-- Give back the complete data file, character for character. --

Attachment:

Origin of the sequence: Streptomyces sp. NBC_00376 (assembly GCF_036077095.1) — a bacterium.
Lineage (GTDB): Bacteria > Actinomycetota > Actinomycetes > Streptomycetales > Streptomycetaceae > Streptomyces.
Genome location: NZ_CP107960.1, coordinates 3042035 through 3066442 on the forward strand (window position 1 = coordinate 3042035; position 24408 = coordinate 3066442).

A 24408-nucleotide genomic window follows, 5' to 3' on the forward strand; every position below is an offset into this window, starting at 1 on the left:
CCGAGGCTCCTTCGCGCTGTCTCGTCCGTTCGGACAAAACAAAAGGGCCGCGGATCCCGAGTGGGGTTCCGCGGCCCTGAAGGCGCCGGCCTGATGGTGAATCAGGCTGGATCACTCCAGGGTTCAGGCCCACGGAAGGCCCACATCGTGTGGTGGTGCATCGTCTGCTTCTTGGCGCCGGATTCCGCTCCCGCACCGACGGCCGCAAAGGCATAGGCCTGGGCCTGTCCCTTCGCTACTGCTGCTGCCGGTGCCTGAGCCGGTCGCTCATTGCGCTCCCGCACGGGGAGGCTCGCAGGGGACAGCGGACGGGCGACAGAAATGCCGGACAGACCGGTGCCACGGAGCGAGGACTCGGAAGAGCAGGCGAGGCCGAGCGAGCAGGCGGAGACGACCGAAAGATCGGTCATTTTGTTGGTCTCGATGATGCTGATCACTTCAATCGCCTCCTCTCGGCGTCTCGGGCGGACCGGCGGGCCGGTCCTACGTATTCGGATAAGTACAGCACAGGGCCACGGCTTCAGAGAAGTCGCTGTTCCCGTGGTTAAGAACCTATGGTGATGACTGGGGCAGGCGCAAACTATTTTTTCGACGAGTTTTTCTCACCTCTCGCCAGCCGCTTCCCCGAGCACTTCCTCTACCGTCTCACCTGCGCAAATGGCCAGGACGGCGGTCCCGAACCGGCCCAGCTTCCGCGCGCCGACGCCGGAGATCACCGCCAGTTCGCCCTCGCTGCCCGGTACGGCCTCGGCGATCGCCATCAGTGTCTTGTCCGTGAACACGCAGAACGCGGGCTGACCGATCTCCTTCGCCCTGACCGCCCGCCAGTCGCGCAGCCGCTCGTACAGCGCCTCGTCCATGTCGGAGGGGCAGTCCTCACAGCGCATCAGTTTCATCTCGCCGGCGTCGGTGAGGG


Origin of the sequence: Streptomyces sp. NBC_00376 (assembly GCF_036077095.1) — a bacterium.
Lineage (GTDB): Bacteria > Actinomycetota > Actinomycetes > Streptomycetales > Streptomycetaceae > Streptomyces.
Genome location: NZ_CP107960.1, coordinates 3042035 through 3066442 on the forward strand (window position 1 = coordinate 3042035; position 24408 = coordinate 3066442).

A 24408-nucleotide genomic window follows, 5' to 3' on the forward strand; every position below is an offset into this window, starting at 1 on the left:
CCGAGGCTCCTTCGCGCTGTCTCGTCCGTTCGGACAAAACAAAAGGGCCGCGGATCCCGAGTGGGGTTCCGCGGCCCTGAAGGCGCCGGCCTGATGGTGAATCAGGCTGGATCACTCCAGGGTTCAGGCCCACGGAAGGCCCACATCGTGTGGTGGTGCATCGTCTGCTTCTTGGCGCCGGATTCCGCTCCCGCACCGACGGCCGCAAAGGCATAGGCCTGGGCCTGTCCCTTCGCTACTGCTGCTGCCGGTGCCTGAGCCGGTCGCTCATTGCGCTCCCGCACGGGGAGGCTCGCAGGGGACAGCGGACGGGCGACAGAAATGCCGGACAGACCGGTGCCACGGAGCGAGGACTCGGAAGAGCAGGCGAGGCCGAGCGAGCAGGCGGAGACGACCGAAAGATCGGTCATTTTGTTGGTCTCGATGATGCTGATCACTTCAATCGCCTCCTCTCGGCGTCTCGGGCGGACCGGCGGGCCGGTCCTACGTATTCGGATAAGTACAGCACAGGGCCACGGCTTCAGAGAAGTCGCTGTTCCCGTGGTTAAGAACCTATGGTGATGACTGGGGCAGGCGCAAACTATTTTTTCGACGAGTTTTTCTCACCTCTCGCCAGCCGCTTCCCCGAGCACTTCCTCTACCGTCTCACCTGCGCAAATGGCCAGGACGGCGGTCCCGAACCGGCCCAGCTTCCGCGCGCCGACGCCGGAGATCACCGCCAGTTCGCCCTCGCTGCCCGGTACGGCCTCGGCGATCGCCATCAGTGTCTTGTCCGTGAACACGCAGAACGCGGGCTGACCGATCTCCTTCGCCCTGACCGCCCGCCAGTCGCGCAGCCGCTCGTACAGCGCCTCGTCCATGTCGGAGGGGCAGTCCTCACAGCGCATCAGTTTCATCTCGCCGGCGTCGGTGAGGG